SUPPLEMENT TO CHAPTER 4
RELIABILITY
Teaching Notes
The main topics of this chapter are:
1.
Quantifying Reliability
2.
Availability
3.
Improving Reliability
Reliability is a measure of the ability of a product, part, or system to perform its intended function under a
prescribed set of conditions. There are three important aspects of reliability: (1) reliability as a
probability; (2) definition of failure; and (3) prescribed set of operating conditions.
Quantitative methods include the use of probabilities (addition, products, complements) in determining
pointintime reliability and the use of exponential and normal distributions in determining the mean time
between failures.
Students seem to have some difficulty with exponential distribution, especially if they have not had it in
their statistics courses.
The coverage of exponential distribution can be omitted without loss of
continuity.
The normal distribution should be included because it paves the way for later use of inventory
management and quality control sampling theory.
Answers to Discussion and Review Questions
1.
Reliability
is a measure of the ability of a product or service to perform its
intended function under a prescribed set of conditions.
2.
If a product is composed of a large number of parts, it can conceivably have a
low reliability because its reliability is a function of the products of the individual
reliabilities.
For example, if a product has 20 parts, each with a reliability of .99, and all
must operate, the overall product reliability will only be about .99
20
= .818.
3.
Redundancy refers to backup parts or systems built into a product (or service).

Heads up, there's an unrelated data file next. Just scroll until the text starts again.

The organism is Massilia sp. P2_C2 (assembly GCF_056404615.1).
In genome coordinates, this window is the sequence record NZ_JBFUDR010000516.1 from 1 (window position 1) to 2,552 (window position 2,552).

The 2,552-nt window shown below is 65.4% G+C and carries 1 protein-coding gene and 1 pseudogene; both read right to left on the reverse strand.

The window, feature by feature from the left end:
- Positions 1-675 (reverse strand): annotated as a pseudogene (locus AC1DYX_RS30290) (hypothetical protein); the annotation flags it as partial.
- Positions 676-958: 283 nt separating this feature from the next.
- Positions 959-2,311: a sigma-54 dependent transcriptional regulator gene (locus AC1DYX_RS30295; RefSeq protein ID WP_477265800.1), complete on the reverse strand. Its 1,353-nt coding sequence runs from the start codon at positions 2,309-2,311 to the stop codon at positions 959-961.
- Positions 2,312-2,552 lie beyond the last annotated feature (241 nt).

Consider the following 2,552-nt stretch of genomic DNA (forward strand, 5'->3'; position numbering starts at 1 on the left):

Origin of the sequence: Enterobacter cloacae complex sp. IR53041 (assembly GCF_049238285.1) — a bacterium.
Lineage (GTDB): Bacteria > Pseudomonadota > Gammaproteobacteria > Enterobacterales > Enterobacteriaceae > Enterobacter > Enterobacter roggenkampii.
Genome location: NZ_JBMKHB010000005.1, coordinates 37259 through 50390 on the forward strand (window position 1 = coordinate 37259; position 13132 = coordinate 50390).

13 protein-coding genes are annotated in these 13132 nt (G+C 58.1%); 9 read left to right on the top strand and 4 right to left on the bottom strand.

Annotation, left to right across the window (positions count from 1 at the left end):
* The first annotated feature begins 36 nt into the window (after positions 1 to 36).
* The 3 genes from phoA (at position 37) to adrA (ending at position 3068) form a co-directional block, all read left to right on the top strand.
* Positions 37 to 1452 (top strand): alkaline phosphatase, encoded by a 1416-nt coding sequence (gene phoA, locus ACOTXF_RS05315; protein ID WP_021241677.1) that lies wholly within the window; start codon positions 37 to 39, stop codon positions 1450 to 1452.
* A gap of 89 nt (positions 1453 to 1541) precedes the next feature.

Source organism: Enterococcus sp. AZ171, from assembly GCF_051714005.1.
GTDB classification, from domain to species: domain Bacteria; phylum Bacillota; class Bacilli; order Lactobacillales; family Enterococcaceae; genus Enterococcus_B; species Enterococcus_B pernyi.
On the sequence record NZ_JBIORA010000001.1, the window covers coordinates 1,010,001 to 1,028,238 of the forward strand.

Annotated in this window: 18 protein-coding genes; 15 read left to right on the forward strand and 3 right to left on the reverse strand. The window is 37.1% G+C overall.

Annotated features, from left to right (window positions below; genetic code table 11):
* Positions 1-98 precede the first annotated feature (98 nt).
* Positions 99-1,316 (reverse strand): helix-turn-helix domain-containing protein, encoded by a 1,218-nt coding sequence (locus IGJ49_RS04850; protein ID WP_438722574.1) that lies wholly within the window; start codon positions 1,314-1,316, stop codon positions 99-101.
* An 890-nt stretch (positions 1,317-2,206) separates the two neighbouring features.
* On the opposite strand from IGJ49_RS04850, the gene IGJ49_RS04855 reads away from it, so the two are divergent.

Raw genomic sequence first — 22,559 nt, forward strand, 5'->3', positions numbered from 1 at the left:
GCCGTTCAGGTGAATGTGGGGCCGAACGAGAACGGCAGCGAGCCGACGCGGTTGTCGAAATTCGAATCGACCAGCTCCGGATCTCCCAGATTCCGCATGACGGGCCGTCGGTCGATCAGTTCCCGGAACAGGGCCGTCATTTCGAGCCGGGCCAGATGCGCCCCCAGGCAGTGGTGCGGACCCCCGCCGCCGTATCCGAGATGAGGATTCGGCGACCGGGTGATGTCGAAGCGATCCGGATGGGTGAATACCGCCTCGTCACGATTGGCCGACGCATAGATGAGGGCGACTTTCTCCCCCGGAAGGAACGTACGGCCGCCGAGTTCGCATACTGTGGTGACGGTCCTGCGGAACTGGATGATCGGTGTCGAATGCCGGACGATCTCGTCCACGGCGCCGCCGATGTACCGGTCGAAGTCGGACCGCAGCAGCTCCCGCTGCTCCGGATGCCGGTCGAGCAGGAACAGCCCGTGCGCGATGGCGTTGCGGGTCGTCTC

Their purpose is to increase reliability by taking over in the event that a primary part or
system fails.
Instructor’s Manual, Chapter 4 Supplement
69
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1.
a.
P(operate) = .9
2
= .81
b.
[.90 + .10(.90)] [.90 + .10(.90)] = .9801
c.
[.90 + .99(.10)(.90)]
2
= .9783
2.
.96 x .96 x .99 x .99 = .9033
3.
X
3
= .92x = .9726
4.
C = (10P)
2
per component
2 (10P)
2
= 173
100P
2
= 86.5
P
2
= .865
P = .93
5.
a.
97 x .97 x .99 = .9315
b.
.9315 + (1 – .9315) x .9315 = .9953
[i.e., P(work) + P(not work) x P(backup works)]
c.
.9315 + [(1 – .9315) x .98 x .9315] = .994
[i.e., P(work) + [P(not work) x P(switch works) x P(backup works)]
6.
a.
.98 x .95 x .94 x .90 = .7876
b.
If 1
st
: [.98 + (1 – .98) x .98] x .95 x .94 x .90 = .8034
If 2
nd
: .98 x [.95 = (1 – .95) x .95] x .94 x .90 = .8270
If 3
rd
: .98 x .95 x [.94 + (1 – .94) x .94] x .90 = .8349
If 4
th
: .98 x .95 x .94 x [.90 + (1 – .90) x .90] = .8664
[i.e., for any case, P(all other work) x P(that one fails) x P(backup works)]
c.
The one with a reliability of .90 since it poses the greatest risk of failure. The system
reliability will then be .86814.
Operations Management, 9/e
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 Spring '11
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